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Issue 339 - Don't Quit - (Bear Bryant)

Woodens Wisdom
Wooden's Wisdom - Volume 8 Issue 339
Craig Impelman Speaking |  Championship Coaches |  Champion's Leadership Library Login



Paul William "Bear" Bryant was the head football coach at the University of Alabama from 1958 to 1982. During his 25-year tenure at Alabama he amassed six national championships (the most in modern college football history) and thirteen conference championships. The Sporting News Panel voted him the third greatest coach of all time in any sport (Vince Lombardi was #2, John Wooden #1).
Bryant described his approach this way:
"Set a goal, adopt a plan that will help you to achieve the goal. Chances of things happening in this world without goals are slim. Make sure the goal means a lot to you. Believe in your plan and don't compromise. Believe that the plan is going to win. Tie to people who believe in the plan. Make sure your plan makes the player a better person. If it doesn't, you're just using people and the plan can't be worth much."
Bryant recruited players based on quickness, toughness and character. He was not concerned with size. Many of Bryant's players were not recruited by other colleges because they were deemed to be too small. He was more concerned with the size of their heart than their body. Bryant put it this way:
"Don't tolerate lazy people. They are losers. People who come to work and watch clocks and pass off responsibilities will only drag you and your organization down. I despise clock-watchers. They don't want to be part of a winning situation. They won't roll up their sleeves when you need them to. If you have lazy people, get rid of them. Remember, it is easy to develop the bad habits of lazy people."
Bryant demanded much of his players and he taught them much. Players were required to get up by an appointed time every morning and show up for breakfast in the cafeteria downstairs, wearing collared shirts and long pants. They were expected to keep their rooms neat, and to make their beds every morning. The nightly curfew—10:30 P.M. during the season—was strictly enforced. Cutting classes was not tolerated. Missing an academic class usually resulted in a special 5:00 A.M. workout.
Bryant expected and demanded that they act like gentlemen in all situations. Any time an adult entered a room, a player was obliged to stand up. On the field he told them to knock their opponents on their backside and then help them up,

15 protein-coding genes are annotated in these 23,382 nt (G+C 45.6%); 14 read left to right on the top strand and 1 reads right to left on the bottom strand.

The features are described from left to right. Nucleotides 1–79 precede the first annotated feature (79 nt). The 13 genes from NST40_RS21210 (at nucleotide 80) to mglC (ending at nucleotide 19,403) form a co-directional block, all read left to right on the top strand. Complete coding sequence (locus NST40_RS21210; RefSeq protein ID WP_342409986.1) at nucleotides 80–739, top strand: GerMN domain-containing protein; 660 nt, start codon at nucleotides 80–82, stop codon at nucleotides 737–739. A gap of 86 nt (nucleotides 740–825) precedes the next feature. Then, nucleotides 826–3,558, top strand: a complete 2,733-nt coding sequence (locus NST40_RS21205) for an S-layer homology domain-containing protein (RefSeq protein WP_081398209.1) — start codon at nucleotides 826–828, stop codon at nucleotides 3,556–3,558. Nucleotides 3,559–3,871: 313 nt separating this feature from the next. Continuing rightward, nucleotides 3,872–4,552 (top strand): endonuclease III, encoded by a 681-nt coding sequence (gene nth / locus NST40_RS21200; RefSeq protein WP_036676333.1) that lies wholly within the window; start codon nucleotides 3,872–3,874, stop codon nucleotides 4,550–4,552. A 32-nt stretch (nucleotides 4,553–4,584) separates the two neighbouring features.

Bryant's life lessons for his team were direct: "Don't quit. Quit once and it is liable to become a habit." Former player Jack Pardee described the lessons that Bryant taught all of his players every year:
"Coach Bryant told us that if you hang in there, something good will happen. He said, ‘What's going to happen when you're 35 and you get a pink slip, the kids are hungry and your wife runs off with the shoe salesman? Are you going to quit then?' I was 18 at the time and it was hard to relate, but by the time I was 35, all those things had happened to me, except the shoe salesman part. I even had cancer when I was 28. I had four kids and didn't know if I'd live a year. Coach Bryant taught us to never give up. The things he preached came true."
Bear Bryant had a plan that helped others and he never quit on his players. Bryant established a scholarship fund that allowed the children of any of his former players (1958-1982) to attend the University of Alabama for free. Hundreds of youngsters benefitted.
How does your plan help others?

Yours in Coaching,
Craig Impelman




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Application Exercise



What is Success?

To laugh often and much;

To win the respect of intelligent people
and the affection of children;

To earn the appreciation of honest critics
and endure the betrayal of false friends;

To appreciate beauty;
To find the best in others;

To leave the world a bit better, whether by
a healthy child, a garden patch
or a redeemed social condition;

To know even one life has breathed
easier because you have lived;

This is to have succeeded.

Ralph Waldo Emerson (1803-1882)






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